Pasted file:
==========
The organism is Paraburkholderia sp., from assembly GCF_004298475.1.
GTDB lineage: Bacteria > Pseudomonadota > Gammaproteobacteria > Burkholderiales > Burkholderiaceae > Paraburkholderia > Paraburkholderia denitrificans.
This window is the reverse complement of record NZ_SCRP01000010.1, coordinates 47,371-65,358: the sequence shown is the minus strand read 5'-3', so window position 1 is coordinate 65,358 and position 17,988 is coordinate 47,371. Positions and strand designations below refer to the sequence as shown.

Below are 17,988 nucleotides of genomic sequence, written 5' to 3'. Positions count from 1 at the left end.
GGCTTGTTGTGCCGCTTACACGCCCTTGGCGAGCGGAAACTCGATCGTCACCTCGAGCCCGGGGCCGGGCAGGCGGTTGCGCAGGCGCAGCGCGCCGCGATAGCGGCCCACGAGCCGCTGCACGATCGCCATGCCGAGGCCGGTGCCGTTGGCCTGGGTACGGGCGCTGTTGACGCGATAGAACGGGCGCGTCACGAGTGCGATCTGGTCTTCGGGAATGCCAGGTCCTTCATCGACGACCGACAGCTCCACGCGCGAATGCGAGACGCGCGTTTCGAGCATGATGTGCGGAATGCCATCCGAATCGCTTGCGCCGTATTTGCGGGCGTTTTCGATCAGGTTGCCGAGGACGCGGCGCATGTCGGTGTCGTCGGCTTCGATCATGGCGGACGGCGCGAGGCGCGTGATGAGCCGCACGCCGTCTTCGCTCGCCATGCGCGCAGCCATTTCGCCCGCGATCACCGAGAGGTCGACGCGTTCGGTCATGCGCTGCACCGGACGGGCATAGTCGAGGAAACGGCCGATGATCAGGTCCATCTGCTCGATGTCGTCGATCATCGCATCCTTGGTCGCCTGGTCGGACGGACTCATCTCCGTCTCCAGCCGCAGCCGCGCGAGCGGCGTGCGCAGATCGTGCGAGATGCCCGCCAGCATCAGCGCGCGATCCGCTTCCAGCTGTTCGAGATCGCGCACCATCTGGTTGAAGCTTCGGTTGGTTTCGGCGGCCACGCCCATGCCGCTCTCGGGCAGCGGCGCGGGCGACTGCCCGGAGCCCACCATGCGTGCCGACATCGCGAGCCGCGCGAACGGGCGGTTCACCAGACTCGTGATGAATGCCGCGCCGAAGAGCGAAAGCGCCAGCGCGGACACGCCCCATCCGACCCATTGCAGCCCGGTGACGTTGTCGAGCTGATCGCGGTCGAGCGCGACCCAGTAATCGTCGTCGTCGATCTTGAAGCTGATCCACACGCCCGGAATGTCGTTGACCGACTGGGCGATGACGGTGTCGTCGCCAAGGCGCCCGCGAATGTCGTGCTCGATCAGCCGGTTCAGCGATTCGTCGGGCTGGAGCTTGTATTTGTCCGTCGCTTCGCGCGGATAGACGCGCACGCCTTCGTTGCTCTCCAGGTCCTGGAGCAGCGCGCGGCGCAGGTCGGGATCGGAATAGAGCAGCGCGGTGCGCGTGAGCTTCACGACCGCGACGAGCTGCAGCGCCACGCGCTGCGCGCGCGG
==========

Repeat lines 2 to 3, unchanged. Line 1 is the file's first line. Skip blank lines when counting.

GTDB lineage: Bacteria > Pseudomonadota > Gammaproteobacteria > Burkholderiales > Burkholderiaceae > Paraburkholderia > Paraburkholderia denitrificans.
This window is the reverse complement of record NZ_SCRP01000010.1, coordinates 47,371-65,358: the sequence shown is the minus strand read 5'-3', so window position 1 is coordinate 65,358 and position 17,988 is coordinate 47,371. Positions and strand designations below refer to the sequence as shown.